Nobody on the UConn men’s basketball team is probably more excited about the Huskies’ finals week break than Nahiem Alleyne.
After joining UConn from Virginia Tech this summer and expecting to be a key part of the Huskies’ offensive perimeter attack, Alleyne began the year in the starting lineup, but made way to the bench after the Phil Knight Invitational as Andre Jackson returned to full health. Since then, his minutes have declined, including a season-low 10 minutes in UConn’s home win over Oklahoma State.
While some of Alleyne’s decline in playing time can be attributed to the emergence of Jackson as one of the top players in the country — Jackson ranks fourth nationally in EvanMiya.com’s Bayesian Performance Ranking (BPR) — and the rise of Joey Calcaterra, Alleyne also just hasn’t gotten shots to fall.
The Buford, Georgia native’s effective field goal percentage is at 44.7 percent this season, well below his career mark that normally hovers around 48 percent. From 3-point range, Alleyne has been even worse. He’s shooting 27.3 percent from deep on 33 attempts, and prior to a pair of outside makes in UConn’s win over LIU, went more than four games without a 3-pointer for the first time in his career.
Alleyne’s shot may be slightly unorthodox, but the former Hokie’s performance from deep this year so far is well off the mark of his career numbers. As Alleyne entered the portal this summer, he was widely regarded as one of the better shooters available and one of the top shooters in the ACC. Alleyne shot 37.3 from beyond the arc last season on 166 attempts, and finished amongst the top 25 in 3-point percentage in ACC play all three seasons at Virginia Tech, owning a career 38.7 percent mark from deep. For comparison, just two UConn players last season — RJ Cole and Tyler Polley — took over 140 attempts from beyond the arc last season, and neither shot higher than 35 percent.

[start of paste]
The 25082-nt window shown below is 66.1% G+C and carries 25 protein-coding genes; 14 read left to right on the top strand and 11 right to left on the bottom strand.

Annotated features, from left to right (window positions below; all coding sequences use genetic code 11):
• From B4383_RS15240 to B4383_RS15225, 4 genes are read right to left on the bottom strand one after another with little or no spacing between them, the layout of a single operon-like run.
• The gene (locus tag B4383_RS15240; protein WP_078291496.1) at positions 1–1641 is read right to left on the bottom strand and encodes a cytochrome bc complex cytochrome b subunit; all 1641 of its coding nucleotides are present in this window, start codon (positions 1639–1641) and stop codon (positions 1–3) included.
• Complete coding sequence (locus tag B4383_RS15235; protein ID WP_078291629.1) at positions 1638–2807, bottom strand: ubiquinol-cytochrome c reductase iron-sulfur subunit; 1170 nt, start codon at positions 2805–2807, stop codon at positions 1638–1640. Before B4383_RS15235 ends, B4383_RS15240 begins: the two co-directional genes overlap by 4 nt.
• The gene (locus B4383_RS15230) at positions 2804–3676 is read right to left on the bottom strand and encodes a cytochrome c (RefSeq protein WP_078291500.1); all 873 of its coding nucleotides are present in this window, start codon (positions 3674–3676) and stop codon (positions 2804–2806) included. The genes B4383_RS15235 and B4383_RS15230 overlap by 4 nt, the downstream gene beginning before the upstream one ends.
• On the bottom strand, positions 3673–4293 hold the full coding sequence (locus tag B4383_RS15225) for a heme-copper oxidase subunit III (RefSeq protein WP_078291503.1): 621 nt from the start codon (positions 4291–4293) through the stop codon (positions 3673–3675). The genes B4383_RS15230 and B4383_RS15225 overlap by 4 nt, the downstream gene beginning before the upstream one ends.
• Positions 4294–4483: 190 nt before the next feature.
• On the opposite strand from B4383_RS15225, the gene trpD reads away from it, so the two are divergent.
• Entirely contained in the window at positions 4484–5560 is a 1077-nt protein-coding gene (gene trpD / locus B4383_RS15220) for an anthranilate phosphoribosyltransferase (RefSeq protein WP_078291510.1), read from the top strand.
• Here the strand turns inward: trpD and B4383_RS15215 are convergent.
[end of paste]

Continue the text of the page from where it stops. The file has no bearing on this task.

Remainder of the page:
With the 3-point shot uncharacteristically not falling, Alleyne has managed to adapt and find other ways to contribute. He’s shown the ability to get to the hoop with either hand, and is shooting the ball inside the arc better than ever at 48.5 percent, nearly 10 percent better than his career average. He’s also done a good job at limiting turnovers in a backcourt that struggles to do so, ranking second amongst all guards in turnover percentage. Even with his perimeter struggles, he’s still managed to post an offensive rating slightly over 100 and just below his career average. Combine this with an improved effort on the defensive end — he’s in the midst of posting his best defensive BPR rating ever, per EvanMiya — and Alleyne is still a meaningful contributor to this UConn team.
As UConn headed into its finals week break with a blowout win over LIU, there was a concerted effort to get Alleyne going and regain some confidence. With the game already taken care of, the offense worked to get Alleyne some open shots and the senior converted, hitting two of his three 3-point attempts. He finished with day with 11 points on 4-6 shooting from the floor and posted his first positive offensive rating since the win over Oregon on Nov. 24.
Even though Calcaterra, seemingly created in a lab by Hurley to fill the void of a microwave bench scorer, has been incredible through the first 11 games, it will be difficult for the San Diego transfer to continue to shoot nearly 57 percent from 3-point range all season. If Alleyne can return to his usual form, he can offer a similar skillset with a little more size and better defensive chops, adding yet another weapon to an already deep bench.
Whether it was a blip in confidence or adjusting to a new role in Dan Hurley’s offense, the hope is that the final half of the LIU game combined with a few days off is enough for Alleyne to reset and return to his usual 3-point shooting prowess. If so, Hurley and UConn would become even deeper and give themselves a better chance of making the Huskies’ first deep run in March since 2014.